Trans men are capable of menstruating, but most products and services geared toward reproductive health have historically focused only on women and femmes in their advertising. However, things are changing, if slowly: The hygiene company Always just announced that it will change the labels on its packaging to be gender-inclusive.
According to U.K. newspaper The Daily Mail, trans activists have called for the company to stop ignoring nonbinary and trans customers in its packaging, which typically features a female symbol. This weekend the brand responded saying that it will debut a wrapper design without the Venus insignia in stores by January 2020. The Venus symbol typically appears as a circle with a small cross below.
“We are absolutely grateful for having people like you voicing their opinions,” Always said in a tweet to Ben Saunders, an 18-year-old documentarian who led the charge.
Unfortunately, not everyone was pleased. Several feminist activists argued the packaging change functions to erase cisgender women from a product long intended for their use and erodes the significance of biological sex as a distinct rallying point for feminism.
Some critics pledged to boycott Always over the move.
“The women’s symbol has been used by feminists for decades,” activist Julie Bendel told The Daily Mail. “This is pure cowardice and virtue signalling from these big corporate brands who are capitulating to the trans agenda.”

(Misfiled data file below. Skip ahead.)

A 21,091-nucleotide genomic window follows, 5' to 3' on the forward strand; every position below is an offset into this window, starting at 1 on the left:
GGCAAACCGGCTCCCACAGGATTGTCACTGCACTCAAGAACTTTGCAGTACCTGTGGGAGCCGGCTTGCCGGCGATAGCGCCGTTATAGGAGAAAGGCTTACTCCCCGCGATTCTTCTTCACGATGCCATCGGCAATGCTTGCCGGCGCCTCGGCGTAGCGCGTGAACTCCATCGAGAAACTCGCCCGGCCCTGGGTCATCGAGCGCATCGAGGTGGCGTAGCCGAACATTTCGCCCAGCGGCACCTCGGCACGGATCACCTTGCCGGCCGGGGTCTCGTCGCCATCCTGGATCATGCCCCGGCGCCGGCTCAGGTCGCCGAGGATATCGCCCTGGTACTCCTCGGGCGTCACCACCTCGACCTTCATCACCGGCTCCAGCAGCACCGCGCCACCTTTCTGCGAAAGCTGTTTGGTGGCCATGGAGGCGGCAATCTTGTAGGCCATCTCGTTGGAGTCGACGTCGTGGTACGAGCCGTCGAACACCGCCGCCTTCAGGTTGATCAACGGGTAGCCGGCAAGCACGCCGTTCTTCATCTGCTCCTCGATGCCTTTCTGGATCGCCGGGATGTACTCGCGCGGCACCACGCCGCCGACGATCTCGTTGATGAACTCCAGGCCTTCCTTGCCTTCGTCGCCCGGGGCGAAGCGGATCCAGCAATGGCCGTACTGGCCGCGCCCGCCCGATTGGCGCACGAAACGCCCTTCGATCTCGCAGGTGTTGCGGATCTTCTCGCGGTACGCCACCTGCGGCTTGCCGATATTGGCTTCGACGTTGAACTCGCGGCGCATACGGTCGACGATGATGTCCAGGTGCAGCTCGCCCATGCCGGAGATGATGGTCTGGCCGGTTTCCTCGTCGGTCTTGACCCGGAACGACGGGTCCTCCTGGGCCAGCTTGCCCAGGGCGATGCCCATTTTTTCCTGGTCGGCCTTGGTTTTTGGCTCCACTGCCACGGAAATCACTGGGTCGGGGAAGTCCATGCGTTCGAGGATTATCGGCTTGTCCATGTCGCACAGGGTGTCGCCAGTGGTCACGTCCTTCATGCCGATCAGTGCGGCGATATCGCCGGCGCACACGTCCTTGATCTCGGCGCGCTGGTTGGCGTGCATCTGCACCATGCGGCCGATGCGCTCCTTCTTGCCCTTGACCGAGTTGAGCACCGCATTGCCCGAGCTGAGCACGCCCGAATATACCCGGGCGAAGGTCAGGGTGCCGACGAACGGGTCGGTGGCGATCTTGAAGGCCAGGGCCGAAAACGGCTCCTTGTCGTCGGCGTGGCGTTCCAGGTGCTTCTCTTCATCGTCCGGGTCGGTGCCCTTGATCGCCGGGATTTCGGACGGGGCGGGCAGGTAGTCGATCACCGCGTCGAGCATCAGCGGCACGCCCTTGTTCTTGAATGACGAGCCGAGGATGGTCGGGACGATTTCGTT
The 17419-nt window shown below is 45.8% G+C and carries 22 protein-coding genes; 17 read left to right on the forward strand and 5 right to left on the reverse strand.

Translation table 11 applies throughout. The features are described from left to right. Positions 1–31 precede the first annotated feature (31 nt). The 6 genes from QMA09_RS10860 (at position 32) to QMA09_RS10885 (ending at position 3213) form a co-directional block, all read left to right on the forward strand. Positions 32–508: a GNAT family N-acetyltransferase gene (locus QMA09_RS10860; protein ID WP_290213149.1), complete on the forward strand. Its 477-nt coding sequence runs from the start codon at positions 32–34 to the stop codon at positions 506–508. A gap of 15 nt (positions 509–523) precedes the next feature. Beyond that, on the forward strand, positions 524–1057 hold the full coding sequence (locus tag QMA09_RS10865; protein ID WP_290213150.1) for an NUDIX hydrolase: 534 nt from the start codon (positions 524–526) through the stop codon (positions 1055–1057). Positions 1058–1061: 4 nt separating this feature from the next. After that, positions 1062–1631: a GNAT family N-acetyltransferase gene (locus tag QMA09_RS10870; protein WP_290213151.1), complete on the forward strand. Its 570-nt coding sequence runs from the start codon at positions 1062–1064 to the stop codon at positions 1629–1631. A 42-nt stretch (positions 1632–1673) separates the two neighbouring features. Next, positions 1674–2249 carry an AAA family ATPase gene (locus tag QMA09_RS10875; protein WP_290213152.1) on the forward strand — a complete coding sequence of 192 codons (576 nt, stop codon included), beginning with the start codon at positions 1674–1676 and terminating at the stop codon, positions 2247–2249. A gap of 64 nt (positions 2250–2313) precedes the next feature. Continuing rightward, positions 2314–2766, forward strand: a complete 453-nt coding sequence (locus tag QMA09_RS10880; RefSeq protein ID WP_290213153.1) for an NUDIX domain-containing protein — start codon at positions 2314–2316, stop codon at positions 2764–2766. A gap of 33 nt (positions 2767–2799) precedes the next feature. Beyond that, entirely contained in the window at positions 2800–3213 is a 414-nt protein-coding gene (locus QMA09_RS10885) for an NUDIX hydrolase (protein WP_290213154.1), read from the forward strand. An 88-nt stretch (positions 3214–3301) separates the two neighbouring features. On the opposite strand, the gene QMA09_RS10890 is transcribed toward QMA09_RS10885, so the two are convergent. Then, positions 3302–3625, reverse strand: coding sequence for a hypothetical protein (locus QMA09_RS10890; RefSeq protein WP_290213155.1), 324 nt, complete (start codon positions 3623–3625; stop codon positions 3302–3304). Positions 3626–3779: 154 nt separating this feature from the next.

Its makers say Always — which also sells pantiliners and “feminine” wipes — has championed girls and women for over three decades and will continue doing so.
“We’re also committed to diversity and inclusion, and we realize that not everyone who has a period and needs to use a pad identifies as female,” claimed a representative for Proctor and Gamble, which manufactures the product, in a statement. “That is why we wanted to ensure that anyone who needs to use a period product feels comfortable in doing so with Always.”
A recent YouGov poll showed respondents are split when it comes to affirming the identities of trans men. Fifty-two percent said they would feel OK with a trans male entering and using a men’s restroom, whereas half of respondents said they wouldn’t feel comfortable with a trans woman using a women’s restroom.
Overall, those polled were are also divided over whether trans people should use the restroom that corresponds with their current gender or their birth gender, including 25 percent of people saying they weren’t sure.